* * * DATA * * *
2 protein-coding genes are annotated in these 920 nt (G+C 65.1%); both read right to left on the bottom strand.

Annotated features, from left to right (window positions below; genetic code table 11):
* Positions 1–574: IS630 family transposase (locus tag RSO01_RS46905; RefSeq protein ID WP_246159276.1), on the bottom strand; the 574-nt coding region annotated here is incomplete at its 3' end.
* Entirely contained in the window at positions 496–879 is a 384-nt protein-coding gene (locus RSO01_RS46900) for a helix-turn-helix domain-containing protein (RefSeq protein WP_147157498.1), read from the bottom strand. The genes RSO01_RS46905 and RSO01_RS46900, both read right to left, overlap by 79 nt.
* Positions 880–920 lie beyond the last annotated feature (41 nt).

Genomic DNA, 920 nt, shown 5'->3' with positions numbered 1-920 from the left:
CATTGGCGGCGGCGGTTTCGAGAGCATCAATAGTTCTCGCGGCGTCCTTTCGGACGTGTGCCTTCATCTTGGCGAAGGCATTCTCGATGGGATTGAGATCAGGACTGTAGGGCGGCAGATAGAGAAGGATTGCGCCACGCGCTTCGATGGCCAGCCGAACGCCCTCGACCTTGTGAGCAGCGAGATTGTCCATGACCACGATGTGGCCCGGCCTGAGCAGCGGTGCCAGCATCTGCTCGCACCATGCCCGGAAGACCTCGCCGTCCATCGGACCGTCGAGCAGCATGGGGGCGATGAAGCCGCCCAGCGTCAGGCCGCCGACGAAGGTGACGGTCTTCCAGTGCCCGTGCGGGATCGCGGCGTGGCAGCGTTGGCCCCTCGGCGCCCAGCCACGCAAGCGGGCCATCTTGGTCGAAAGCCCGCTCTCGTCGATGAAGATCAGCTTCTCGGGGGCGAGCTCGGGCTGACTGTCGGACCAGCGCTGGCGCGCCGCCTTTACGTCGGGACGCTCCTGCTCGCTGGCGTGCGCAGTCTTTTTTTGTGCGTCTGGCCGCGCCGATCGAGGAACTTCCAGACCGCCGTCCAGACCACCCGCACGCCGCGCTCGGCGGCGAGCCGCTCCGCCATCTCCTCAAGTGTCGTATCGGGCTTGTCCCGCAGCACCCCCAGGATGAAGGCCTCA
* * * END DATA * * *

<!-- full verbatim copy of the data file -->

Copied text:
2 protein-coding genes are annotated in these 920 nt (G+C 65.1%); both read right to left on the bottom strand.

Annotated features, from left to right (window positions below; genetic code table 11):
* Positions 1–574: IS630 family transposase (locus tag RSO01_RS46905; RefSeq protein ID WP_246159276.1), on the bottom strand; the 574-nt coding region annotated here is incomplete at its 3' end.
* Entirely contained in the window at positions 496–879 is a 384-nt protein-coding gene (locus RSO01_RS46900) for a helix-turn-helix domain-containing protein (RefSeq protein WP_147157498.1), read from the bottom strand. The genes RSO01_RS46905 and RSO01_RS46900, both read right to left, overlap by 79 nt.
* Positions 880–920 lie beyond the last annotated feature (41 nt).

Genomic DNA, 920 nt, shown 5'->3' with positions numbered 1-920 from the left:
CATTGGCGGCGGCGGTTTCGAGAGCATCAATAGTTCTCGCGGCGTCCTTTCGGACGTGTGCCTTCATCTTGGCGAAGGCATTCTCGATGGGATTGAGATCAGGACTGTAGGGCGGCAGATAGAGAAGGATTGCGCCACGCGCTTCGATGGCCAGCCGAACGCCCTCGACCTTGTGAGCAGCGAGATTGTCCATGACCACGATGTGGCCCGGCCTGAGCAGCGGTGCCAGCATCTGCTCGCACCATGCCCGGAAGACCTCGCCGTCCATCGGACCGTCGAGCAGCATGGGGGCGATGAAGCCGCCCAGCGTCAGGCCGCCGACGAAGGTGACGGTCTTCCAGTGCCCGTGCGGGATCGCGGCGTGGCAGCGTTGGCCCCTCGGCGCCCAGCCACGCAAGCGGGCCATCTTGGTCGAAAGCCCGCTCTCGTCGATGAAGATCAGCTTCTCGGGGGCGAGCTCGGGCTGACTGTCGGACCAGCGCTGGCGCGCCGCCTTTACGTCGGGACGCTCCTGCTCGCTGGCGTGCGCAGTCTTTTTTTGTGCGTCTGGCCGCGCCGATCGAGGAACTTCCAGACCGCCGTCCAGACCACCCGCACGCCGCGCTCGGCGGCGAGCCGCTCCGCCATCTCCTCAAGTGTCGTATCGGGCTTGTCCCGCAGCACCCCCAGGATGAAGGCCTCA